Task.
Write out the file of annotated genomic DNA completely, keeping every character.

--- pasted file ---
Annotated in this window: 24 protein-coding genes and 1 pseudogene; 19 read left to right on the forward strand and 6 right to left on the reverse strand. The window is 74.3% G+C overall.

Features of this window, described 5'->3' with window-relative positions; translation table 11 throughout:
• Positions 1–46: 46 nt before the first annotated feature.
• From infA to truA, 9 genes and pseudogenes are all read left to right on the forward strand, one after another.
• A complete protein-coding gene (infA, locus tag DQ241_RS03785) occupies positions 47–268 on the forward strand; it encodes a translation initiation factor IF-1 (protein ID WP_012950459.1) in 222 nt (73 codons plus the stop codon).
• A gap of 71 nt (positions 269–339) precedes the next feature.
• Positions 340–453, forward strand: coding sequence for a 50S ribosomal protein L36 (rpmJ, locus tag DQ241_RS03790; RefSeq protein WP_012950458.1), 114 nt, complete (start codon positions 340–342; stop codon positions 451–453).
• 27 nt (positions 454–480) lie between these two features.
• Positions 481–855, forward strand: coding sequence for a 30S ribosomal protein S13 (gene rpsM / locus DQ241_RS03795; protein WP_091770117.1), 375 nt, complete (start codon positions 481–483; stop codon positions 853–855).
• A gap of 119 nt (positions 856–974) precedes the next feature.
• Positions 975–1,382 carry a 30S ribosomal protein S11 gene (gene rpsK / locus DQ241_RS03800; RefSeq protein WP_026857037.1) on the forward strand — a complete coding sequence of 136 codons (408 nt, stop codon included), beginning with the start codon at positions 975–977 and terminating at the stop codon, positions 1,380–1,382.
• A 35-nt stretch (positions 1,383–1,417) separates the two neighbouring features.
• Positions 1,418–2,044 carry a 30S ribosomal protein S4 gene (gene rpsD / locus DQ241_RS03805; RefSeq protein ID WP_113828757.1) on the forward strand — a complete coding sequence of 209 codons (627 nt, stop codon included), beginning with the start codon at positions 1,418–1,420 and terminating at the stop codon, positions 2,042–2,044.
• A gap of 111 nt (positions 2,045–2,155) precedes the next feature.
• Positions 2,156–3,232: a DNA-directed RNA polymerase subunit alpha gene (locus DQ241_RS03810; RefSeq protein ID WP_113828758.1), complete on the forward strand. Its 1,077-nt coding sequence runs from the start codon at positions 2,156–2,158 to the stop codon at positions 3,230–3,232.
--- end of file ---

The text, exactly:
Annotated in this window: 24 protein-coding genes and 1 pseudogene; 19 read left to right on the forward strand and 6 right to left on the reverse strand. The window is 74.3% G+C overall.

Features of this window, described 5'->3' with window-relative positions; translation table 11 throughout:
• Positions 1–46: 46 nt before the first annotated feature.
• From infA to truA, 9 genes and pseudogenes are all read left to right on the forward strand, one after another.
• A complete protein-coding gene (infA, locus tag DQ241_RS03785) occupies positions 47–268 on the forward strand; it encodes a translation initiation factor IF-1 (protein ID WP_012950459.1) in 222 nt (73 codons plus the stop codon).
• A gap of 71 nt (positions 269–339) precedes the next feature.
• Positions 340–453, forward strand: coding sequence for a 50S ribosomal protein L36 (rpmJ, locus tag DQ241_RS03790; RefSeq protein WP_012950458.1), 114 nt, complete (start codon positions 340–342; stop codon positions 451–453).
• 27 nt (positions 454–480) lie between these two features.
• Positions 481–855, forward strand: coding sequence for a 30S ribosomal protein S13 (gene rpsM / locus DQ241_RS03795; protein WP_091770117.1), 375 nt, complete (start codon positions 481–483; stop codon positions 853–855).
• A gap of 119 nt (positions 856–974) precedes the next feature.
• Positions 975–1,382 carry a 30S ribosomal protein S11 gene (gene rpsK / locus DQ241_RS03800; RefSeq protein WP_026857037.1) on the forward strand — a complete coding sequence of 136 codons (408 nt, stop codon included), beginning with the start codon at positions 975–977 and terminating at the stop codon, positions 1,380–1,382.
• A 35-nt stretch (positions 1,383–1,417) separates the two neighbouring features.
• Positions 1,418–2,044 carry a 30S ribosomal protein S4 gene (gene rpsD / locus DQ241_RS03805; RefSeq protein ID WP_113828757.1) on the forward strand — a complete coding sequence of 209 codons (627 nt, stop codon included), beginning with the start codon at positions 1,418–1,420 and terminating at the stop codon, positions 2,042–2,044.
• A gap of 111 nt (positions 2,045–2,155) precedes the next feature.
• Positions 2,156–3,232: a DNA-directed RNA polymerase subunit alpha gene (locus DQ241_RS03810; RefSeq protein ID WP_113828758.1), complete on the forward strand. Its 1,077-nt coding sequence runs from the start codon at positions 2,156–2,158 to the stop codon at positions 3,230–3,232.